The initial steps for reactivating non-COVID related research activities on the Anschutz Medical Campus are ongoing. While we look forward to more activity on campus, the community is not there yet in terms of implementing the necessary testing and contact tracing we need. As a result, any work that can be done remotely should continue to be done remotely. We continue to abide by the “safer at home” approach. Only critical personnel currently should be on campus and no additional personnel should report to campus until they are invited. Prior to returning, personnel who have been notified that they can return will need to complete a Skillsoft training module entitled “CU: COVID-19 Return to Campus.” To find that training, go to, then click on UCDAccess, then click on the tile SKILLSOFT, and then click on the tile CU Denver | Anschutz. The module is listed there.

Amos Bailey, MD, professor of medicine in the Division of Internal Medicine and director of the Palliative Care Program, offered a first-person account of his experience having COVID-19 in a blog post last week. “On March 10th, while at work, I started to feel sick and finished up at 1 PM,” Amos writes. “The next day I had fever, body aches, cough and was extremely tired. My wife started to feel bad as well. We both noticed we could not smell or taste anything and that it was hard to eat and drink when you have no desire.” Amos and his wife needed four weeks to recover and he describes the experience of taking steps to protect his family and co-workers. Since his recovery, Amos has become a plasma donor in the hopes that his antibodies against COVID-19 can help others. We are pleased to welcome Amos back and wish him and his wife a continued successful recovery.

Amira del Pino-Jones, MD, associate professor of medicine in the Division of Hospital Medicine, has been named assistant dean of student affairs in the Office of Student Life. Amira graduated from the CU School of Medicine in 2007 and completed her residency here in 2010. She has been a member of the School’s admissions committee for 10 years and has served as a mentor in the Advisory College Program since 2012. She also has been a Foundations of Doctoring preceptor, small group facilitator, and course director.  She currently serves as the director of the Integrated Clinicians Course. We are pleased to welcome Amira to this critically important role of advising students at this challenging time. Thanks to students, faculty, and staff, who served on the search committee chaired by Steven Lowenstein, MD, MPH, associate dean for faculty affairs and professor of emergency medicine.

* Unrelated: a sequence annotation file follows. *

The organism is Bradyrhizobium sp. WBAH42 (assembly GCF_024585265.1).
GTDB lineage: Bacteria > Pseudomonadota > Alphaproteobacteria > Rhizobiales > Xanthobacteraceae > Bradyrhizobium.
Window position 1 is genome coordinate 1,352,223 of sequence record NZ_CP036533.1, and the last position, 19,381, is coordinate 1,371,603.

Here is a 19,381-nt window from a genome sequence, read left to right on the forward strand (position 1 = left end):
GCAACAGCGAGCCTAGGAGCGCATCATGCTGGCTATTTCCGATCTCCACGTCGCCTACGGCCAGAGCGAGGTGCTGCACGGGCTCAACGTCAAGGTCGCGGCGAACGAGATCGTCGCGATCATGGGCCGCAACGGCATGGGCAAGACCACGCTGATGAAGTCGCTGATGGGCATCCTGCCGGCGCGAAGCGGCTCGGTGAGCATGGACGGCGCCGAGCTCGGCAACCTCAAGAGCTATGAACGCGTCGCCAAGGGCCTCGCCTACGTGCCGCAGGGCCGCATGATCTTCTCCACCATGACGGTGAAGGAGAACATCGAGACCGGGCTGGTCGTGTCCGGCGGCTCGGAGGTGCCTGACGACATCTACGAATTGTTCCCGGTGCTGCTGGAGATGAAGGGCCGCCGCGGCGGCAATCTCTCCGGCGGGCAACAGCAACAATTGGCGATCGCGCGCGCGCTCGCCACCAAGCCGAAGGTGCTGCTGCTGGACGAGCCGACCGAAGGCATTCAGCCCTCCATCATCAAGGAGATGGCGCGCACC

A new online Coursera course, “Researcher Management and Leadership Training,” by Anne Libby, PhD, professor and vice chair of academic affairs in the Department of Emergency Medicine, has been launched. This course, which features many faculty members and staff from the School of Medicine, is for early career researchers and mentors to help them develop management and leadership skills to execute funded projects well, and consequently enhance their research careers. Despite scientific preparedness and mentorship, many people have training gaps when it comes to managing resources from sponsored projects. Anne has published articles on the importance of good management skills, including a study of the University’s Clinical Faculty Scholars Program, which shows that it has helped young scholars boost their success in being awarded grants. Course development builds on work that Anne did during her fellowship with the Executive Leadership in Academic Medicine Program and was funded by a grant from the Doris Duke Foundation to Anne and Judy Regensteiner, PhD, professor of medicine and director for the Center for Women’s Health Research.

A message for our students was recorded by the faculty to express our confidence and support for them. The video splices together clips of faculty with a message: “You’ve got this.” The video is also a reminder that, even amid the turmoil of the pandemic, we can use this moment to focus on ways to improve the way we teach and care for one another. Our faculty point out that medical educators are improving the quality of virtual health, strengthening relationships and support structures, and emphasizing how to become key players in public health initiatives. They conclude with this message for students: “We are here for you because we know you are who we want to be there for us.”

The Association for American Medical Colleges has posted a virtual resource library that includes articles from the Harvard Business Review and the Kellogg School of Management at Northwestern University and leadership tools from Wharton School of the University of Pennsylvania.  In addition, there are several School and University websites with information and resources for members of the CU Anschutz Medical Campus community:

School of Medicine COVID-19 Informational Resources:

Coronavirus Research Guidance:

Anschutz Medical Campus updates:

Division of Infectious Diseases:

Department of Psychiatry:

Thank you again to all who are putting in extra effort at this challenging time. Remember to take care of yourself so that you are in the best condition to take care of others. 

Have a good week,

John J. Reilly, Jr., MD
Richard D. Krugman Endowed Chair
Vice Chancellor for Health Affairs and
Dean, School of Medicine

The Dean’s weekly message is an email news bulletin from John J. Reilly, Jr., MD, Dean of the CU School of Medicine, that is distributed to inform University of Colorado School of Medicine faculty members, staff, students and others about issues pertaining to the School’s mission of education, research, clinical care and community service.  See the UCH-Insider →